The Suez Canal was constructed from 1859 to 1869 at a cost of approximately $100 million. The canal stretches from the Mediterranean Sea to the Red Sea and has been an integral piece of bringing cultures together in a global market place. This allowed trade of goods, services, ideas, information and knowledge in an expeditious manner that was never experience before in the history of the known world. The canal still provides a link between Europe and Asia and is a vital part of the global trade.
Suez Canal Purpose, Culture, Scope
The Suez Canal is an amazing feat of perseverance and engineering masterfulness. The basic tenant and purpose of the Suez Canal was to provide a waterway linkage through the arid region of Egypt from the Mediterranean Sea to the Red Sea. The canal itself initially started as a 102 mile long and 26 foot deep canal which was completed and open for use in 1869. To put that into perspective the technological advancements of the time revolved around the introduction of the steam engine, railway transportation, printing press and propeller driven ships. While this was not an all-inclusive list of advancements they all played an important role in the development and ultimate expansion of the canal. The canal finally rested with a length of 120 miles long and a depth of 79 feet (McCullough). With trade expanding globally and information traveling at an every growing rate there was a high demand for the canal to cut through Egypt to provide a navigable route between Europe and Asia. If goods and information needed to travel from Europe to Asia and vice versa the ships would have to travel around Africa to reach their destinations. The amount of time and effort needed to move goods and information globally was finally going to have an opportunity to shrink exponentially.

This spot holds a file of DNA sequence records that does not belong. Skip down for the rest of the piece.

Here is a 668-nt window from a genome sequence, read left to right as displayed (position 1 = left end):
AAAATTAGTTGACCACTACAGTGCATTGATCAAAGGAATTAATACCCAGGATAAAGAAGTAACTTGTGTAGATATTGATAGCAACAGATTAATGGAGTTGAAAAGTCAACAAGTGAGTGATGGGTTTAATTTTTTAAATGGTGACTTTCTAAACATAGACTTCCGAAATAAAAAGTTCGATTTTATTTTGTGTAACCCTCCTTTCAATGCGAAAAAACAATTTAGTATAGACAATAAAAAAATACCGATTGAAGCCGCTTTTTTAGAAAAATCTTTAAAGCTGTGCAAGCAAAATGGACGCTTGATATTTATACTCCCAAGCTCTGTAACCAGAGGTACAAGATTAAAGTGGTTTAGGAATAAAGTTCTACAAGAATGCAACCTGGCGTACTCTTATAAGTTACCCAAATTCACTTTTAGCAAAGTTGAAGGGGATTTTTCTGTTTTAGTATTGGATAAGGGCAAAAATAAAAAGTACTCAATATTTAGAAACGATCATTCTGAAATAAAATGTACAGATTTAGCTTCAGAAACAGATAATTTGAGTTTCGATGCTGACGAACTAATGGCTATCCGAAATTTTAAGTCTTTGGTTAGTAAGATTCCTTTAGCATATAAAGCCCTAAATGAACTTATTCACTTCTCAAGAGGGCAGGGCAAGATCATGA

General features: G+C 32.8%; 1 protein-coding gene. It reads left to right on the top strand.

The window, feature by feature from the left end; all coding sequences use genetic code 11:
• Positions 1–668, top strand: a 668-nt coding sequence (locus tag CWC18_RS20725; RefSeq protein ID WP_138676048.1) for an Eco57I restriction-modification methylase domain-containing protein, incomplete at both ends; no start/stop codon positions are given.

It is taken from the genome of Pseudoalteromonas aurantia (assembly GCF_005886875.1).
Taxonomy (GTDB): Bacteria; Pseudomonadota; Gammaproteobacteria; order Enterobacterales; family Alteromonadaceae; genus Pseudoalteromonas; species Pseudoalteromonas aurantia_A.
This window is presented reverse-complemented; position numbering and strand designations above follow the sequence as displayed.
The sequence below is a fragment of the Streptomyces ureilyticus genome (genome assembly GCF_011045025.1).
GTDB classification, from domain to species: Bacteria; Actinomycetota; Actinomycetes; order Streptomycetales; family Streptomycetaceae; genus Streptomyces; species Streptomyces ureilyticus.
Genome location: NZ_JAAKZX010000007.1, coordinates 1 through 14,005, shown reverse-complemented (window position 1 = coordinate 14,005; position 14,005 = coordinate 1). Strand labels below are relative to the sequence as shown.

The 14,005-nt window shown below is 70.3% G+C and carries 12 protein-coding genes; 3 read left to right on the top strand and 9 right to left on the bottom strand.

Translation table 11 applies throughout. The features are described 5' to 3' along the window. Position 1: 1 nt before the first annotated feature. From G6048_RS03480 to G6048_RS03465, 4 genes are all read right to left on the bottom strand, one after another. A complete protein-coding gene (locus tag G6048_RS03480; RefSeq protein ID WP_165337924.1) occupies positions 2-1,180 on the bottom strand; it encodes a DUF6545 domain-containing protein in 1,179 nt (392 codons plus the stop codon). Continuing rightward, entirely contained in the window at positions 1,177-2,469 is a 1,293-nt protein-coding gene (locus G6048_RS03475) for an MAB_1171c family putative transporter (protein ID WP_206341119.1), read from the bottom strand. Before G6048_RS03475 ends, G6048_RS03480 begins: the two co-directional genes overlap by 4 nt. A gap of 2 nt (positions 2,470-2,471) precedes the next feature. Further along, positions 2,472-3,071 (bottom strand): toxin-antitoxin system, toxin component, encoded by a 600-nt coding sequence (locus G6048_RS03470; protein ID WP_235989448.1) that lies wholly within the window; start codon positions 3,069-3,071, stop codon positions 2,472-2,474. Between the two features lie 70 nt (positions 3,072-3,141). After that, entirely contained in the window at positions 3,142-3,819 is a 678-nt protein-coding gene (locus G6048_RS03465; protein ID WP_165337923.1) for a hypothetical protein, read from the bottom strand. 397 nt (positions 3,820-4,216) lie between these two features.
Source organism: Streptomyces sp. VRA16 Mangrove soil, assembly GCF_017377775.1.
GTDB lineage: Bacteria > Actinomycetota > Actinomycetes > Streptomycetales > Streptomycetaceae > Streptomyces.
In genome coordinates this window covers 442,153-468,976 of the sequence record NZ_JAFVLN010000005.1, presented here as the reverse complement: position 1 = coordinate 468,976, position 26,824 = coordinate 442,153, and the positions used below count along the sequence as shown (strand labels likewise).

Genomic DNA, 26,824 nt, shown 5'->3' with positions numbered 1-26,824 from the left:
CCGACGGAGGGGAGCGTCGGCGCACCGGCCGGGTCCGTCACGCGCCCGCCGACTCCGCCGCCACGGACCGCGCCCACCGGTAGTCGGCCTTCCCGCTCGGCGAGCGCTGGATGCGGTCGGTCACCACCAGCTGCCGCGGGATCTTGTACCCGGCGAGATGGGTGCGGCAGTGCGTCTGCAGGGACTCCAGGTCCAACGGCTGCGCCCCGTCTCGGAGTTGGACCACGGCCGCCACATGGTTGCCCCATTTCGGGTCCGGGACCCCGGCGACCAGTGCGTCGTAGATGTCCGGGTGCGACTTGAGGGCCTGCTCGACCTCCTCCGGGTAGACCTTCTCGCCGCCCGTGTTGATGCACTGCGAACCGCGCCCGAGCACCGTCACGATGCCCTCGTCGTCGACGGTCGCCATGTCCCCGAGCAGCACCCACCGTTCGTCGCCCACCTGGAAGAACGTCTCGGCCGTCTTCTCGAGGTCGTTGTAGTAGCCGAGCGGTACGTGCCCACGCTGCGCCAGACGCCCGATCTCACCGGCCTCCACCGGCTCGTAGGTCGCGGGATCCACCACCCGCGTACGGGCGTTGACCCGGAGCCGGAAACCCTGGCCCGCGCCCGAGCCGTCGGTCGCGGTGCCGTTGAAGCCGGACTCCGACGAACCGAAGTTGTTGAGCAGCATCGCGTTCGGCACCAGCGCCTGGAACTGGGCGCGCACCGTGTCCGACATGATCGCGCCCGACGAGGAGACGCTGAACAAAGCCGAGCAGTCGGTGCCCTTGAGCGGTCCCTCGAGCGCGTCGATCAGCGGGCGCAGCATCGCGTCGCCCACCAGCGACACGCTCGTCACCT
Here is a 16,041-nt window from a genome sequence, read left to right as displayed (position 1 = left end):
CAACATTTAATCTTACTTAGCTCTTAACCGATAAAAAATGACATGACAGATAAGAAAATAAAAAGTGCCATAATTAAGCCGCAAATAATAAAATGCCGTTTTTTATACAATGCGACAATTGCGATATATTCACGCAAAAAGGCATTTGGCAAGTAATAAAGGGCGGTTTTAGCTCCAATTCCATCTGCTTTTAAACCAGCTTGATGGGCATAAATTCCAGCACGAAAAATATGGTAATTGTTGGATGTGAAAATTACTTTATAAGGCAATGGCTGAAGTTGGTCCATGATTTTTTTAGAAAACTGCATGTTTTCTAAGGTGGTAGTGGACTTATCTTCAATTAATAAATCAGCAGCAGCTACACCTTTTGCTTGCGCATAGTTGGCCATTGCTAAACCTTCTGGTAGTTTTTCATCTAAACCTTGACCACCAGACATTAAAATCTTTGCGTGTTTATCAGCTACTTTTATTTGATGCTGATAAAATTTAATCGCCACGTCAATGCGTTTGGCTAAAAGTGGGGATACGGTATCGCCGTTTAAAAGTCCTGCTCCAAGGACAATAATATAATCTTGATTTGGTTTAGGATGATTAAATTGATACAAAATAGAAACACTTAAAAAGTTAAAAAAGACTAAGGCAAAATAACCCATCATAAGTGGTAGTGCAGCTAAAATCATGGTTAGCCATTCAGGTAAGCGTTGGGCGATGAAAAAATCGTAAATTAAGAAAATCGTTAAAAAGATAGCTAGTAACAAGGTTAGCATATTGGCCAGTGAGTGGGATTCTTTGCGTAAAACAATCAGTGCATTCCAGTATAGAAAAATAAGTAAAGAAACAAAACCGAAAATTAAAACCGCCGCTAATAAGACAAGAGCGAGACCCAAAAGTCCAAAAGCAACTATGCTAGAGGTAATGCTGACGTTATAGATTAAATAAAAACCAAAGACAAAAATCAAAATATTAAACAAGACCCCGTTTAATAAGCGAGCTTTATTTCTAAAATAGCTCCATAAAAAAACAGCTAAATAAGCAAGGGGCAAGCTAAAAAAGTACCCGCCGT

The construction began in 1859 based on the need to circumvent the travel time and resources required to get much demanded goods from Asia to Europe and also provide a way to spread different cultures globally. The plan was to create a canal from one sea to the other without the use of locks and only support one lane of travel. Initially this would prove adequate for the amount of travel at the time and the free flow from one sea to the other limited the amount of construction required initially for the project. Although the sea levels were thought to be at differing levels the survey of the landscape proved that the canal would fare well without the need for locks.
The Suez Canal Company started construction with the intent to build a canal open to all ships of all nations and would there after operate the canal for 99 years from the opening. An interesting integration and collaboration of efforts concluded from the canal build. The first step toward a global market was the introduction of a canal treaty that allowed all countries during war and not to utilize the canal regardless of the colors flown by the ship. The other intriguing and milestone element of the canal build was the utilization of many consulting experts from seven different countries. The initial plans and purpose of the experts were to conduct feasibility tests, gain consensus among the engineering community and produce a production report detailing the project scope and schedule.